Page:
2) Not overtly anti-Western in its rhetoric; its leaders were more patient about achieving their long-term goals and could dress up in suits and ties and go to American and European universities to understand us better, but never to assimilate.
3) Not overtly tied to the Western powers and therefore untainted by their colonial baggage, unlike Mubarak or the Saudi royals; such US-backed oppressive regimes were now out of vogue.
4) More open to reconciliation with Shi'ite Islam than other potential Sunni partners, such as the Saudi monarchy or Egyptian generals, and certainly more so than such radical Sunni groups as al-Qaeda and its affiliates.
On this last point, the spiritual guide of the Muslim Brotherhood, Dr. Yusuf al-Qaradawi, has a record of hostile pronouncements toward Shi'ite Muslims, but he also signed on to the Amman Statement of 2005 which was a major declaration by leading Sunni and Shi'ite clerics that recognized the Shi'ite scholars in Qom as one of the eight accepted "schools" of Islamic jurisprudence. In other words, Qaradawi signaled his willing to consider Shi'ites as fellow Muslims, paving the way for a possible historic reconciliation.
President Obama, in turn, signaled his desire to partner with the Muslim Brotherhood during his famous Cairo speech—an overture not so much grounded in what he said there but in the "optics" surrounding that ground-breaking event.
Although Arabists in the U.S. State Department had been cultivating a relationship with the Muslim Brotherhood for years, they never openly displayed it in a way that challenged Egyptian leader Hosni Mubarak, who considered them mortal rivals. But Obama changed that by instructing his team to seat the movement's leaders on the front row of the auditorium at Cairo University, an unusual site for the speech in the first place as it normally should have been delivered in the Egyptian parliament.
Offended, Mubarak begged out of attending the speech, citing the death of his grandson two weeks earlier.
This undermining of Mubarak occurred several years before the upheavals of the Arab Spring reached Tahrir Square and finally toppled him. But it legitimized and energized the Muslim Brotherhood and helped pave their way to power. With Mohamed Morsi ruling over Egypt and Recep Tayyip Erdogan and his Muslim Brotherhood regime ensconced in Turkey, two of the major Sunni states were set up for Obama's grand vision of rapprochement with Iran, and more could be expected to follow. During his lone year in office, Morsi even hosted senior Iranian officials in Cairo – breaking the 30-year diplomatic freeze imposed by Egypt since it blamed Iran for playing a role in the assassination of Anwar Sadat in 1981.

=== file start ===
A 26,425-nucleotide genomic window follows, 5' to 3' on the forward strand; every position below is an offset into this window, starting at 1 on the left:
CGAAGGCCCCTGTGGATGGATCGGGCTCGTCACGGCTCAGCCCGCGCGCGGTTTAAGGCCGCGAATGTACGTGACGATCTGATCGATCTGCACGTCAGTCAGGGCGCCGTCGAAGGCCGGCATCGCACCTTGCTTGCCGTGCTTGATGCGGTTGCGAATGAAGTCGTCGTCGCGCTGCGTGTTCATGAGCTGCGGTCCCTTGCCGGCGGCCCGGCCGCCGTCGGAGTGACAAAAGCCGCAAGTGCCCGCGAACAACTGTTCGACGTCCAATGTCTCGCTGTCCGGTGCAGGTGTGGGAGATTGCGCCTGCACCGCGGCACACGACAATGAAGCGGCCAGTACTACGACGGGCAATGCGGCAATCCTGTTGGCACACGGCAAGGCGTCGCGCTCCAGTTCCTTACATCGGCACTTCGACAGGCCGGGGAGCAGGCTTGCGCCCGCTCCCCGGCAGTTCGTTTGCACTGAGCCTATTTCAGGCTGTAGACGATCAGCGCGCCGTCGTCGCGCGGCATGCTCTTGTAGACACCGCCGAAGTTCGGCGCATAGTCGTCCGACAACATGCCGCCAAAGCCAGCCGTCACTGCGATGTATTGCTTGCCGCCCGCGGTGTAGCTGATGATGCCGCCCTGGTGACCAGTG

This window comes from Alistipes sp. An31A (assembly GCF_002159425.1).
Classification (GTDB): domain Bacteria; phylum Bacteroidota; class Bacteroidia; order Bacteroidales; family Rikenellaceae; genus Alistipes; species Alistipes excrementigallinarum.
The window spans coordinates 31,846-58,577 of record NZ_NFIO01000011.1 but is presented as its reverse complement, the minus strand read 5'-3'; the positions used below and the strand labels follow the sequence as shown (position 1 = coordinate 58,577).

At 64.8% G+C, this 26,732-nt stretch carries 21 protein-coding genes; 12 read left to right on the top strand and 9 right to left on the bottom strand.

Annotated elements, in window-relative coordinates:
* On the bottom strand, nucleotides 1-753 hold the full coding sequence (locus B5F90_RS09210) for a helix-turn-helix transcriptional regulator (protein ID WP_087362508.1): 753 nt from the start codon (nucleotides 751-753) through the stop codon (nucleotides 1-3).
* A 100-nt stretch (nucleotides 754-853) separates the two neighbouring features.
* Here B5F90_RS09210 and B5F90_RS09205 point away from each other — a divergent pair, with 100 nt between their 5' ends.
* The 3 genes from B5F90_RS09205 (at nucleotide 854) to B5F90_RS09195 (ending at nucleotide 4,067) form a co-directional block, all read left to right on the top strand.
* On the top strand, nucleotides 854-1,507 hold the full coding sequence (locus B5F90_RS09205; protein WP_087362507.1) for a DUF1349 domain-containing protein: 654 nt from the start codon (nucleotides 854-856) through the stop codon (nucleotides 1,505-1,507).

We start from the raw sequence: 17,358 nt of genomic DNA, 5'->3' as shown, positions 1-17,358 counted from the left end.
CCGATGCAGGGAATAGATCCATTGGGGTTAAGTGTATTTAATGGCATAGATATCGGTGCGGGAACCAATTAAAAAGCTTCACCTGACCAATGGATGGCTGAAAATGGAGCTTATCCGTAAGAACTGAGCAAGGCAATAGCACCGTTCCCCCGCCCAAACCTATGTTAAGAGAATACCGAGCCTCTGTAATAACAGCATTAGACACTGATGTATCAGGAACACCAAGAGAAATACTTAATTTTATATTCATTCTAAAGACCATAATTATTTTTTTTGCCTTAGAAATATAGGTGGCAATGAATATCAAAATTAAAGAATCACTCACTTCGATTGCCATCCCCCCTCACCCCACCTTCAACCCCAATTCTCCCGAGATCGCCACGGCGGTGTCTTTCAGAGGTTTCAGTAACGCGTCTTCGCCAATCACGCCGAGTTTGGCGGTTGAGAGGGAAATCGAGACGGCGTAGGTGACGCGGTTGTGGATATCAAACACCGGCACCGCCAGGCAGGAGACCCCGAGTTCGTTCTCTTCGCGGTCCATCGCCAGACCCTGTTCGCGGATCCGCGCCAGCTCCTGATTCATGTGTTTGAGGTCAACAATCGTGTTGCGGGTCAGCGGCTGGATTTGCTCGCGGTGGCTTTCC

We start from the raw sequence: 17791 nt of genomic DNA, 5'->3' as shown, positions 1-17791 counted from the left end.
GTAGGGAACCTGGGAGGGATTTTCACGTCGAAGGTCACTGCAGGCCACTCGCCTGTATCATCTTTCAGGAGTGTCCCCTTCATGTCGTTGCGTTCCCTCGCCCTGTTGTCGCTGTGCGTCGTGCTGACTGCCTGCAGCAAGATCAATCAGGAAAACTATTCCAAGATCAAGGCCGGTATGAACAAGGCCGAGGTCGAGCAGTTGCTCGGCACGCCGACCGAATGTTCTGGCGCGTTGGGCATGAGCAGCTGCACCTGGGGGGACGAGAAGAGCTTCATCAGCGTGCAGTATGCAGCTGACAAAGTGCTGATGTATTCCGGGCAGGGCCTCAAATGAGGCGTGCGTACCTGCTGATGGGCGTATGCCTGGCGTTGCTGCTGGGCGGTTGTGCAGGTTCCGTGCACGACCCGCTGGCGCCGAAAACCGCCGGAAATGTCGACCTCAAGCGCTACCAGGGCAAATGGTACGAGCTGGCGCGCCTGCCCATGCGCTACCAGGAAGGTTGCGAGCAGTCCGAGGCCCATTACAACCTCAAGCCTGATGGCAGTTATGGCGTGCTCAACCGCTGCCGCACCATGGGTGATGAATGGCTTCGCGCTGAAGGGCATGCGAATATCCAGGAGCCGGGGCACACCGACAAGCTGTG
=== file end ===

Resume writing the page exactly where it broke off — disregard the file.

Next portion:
But then the wheels started coming off.
The shockwaves of the Arab Spring rolled through Cairo once more and the generals were back in power. Other nations were rocked by its turbulence – Syria, Iraq and now Yemen. The Muslim Brotherhood has been left with Ankara and Gaza. And Obama is left holding a very suspect deal with an exultant Iran.
The problem with this plan was not only its enormous risks for a far-fetched reward, but the fact that the Muslim Brotherhood—while not openly anti-West—is still endemically anti-Semitic and anti-Israel, and it ultimately aspires to a global caliphate.
These are traits that it shares with Iran, as well as with IS. So why Obama should have been considered it a palatable partner will now be up to history to judge.
David Parsons, a media and public relations director with the International Christian Embassy Jerusalem, is an attorney, minister and Middle East specialist who served for seven years as a contributing editor for 'The Jerusalem Post Christian Edition.'
This commentary is republished with permission from The Jerusalem Post; www.jpost.com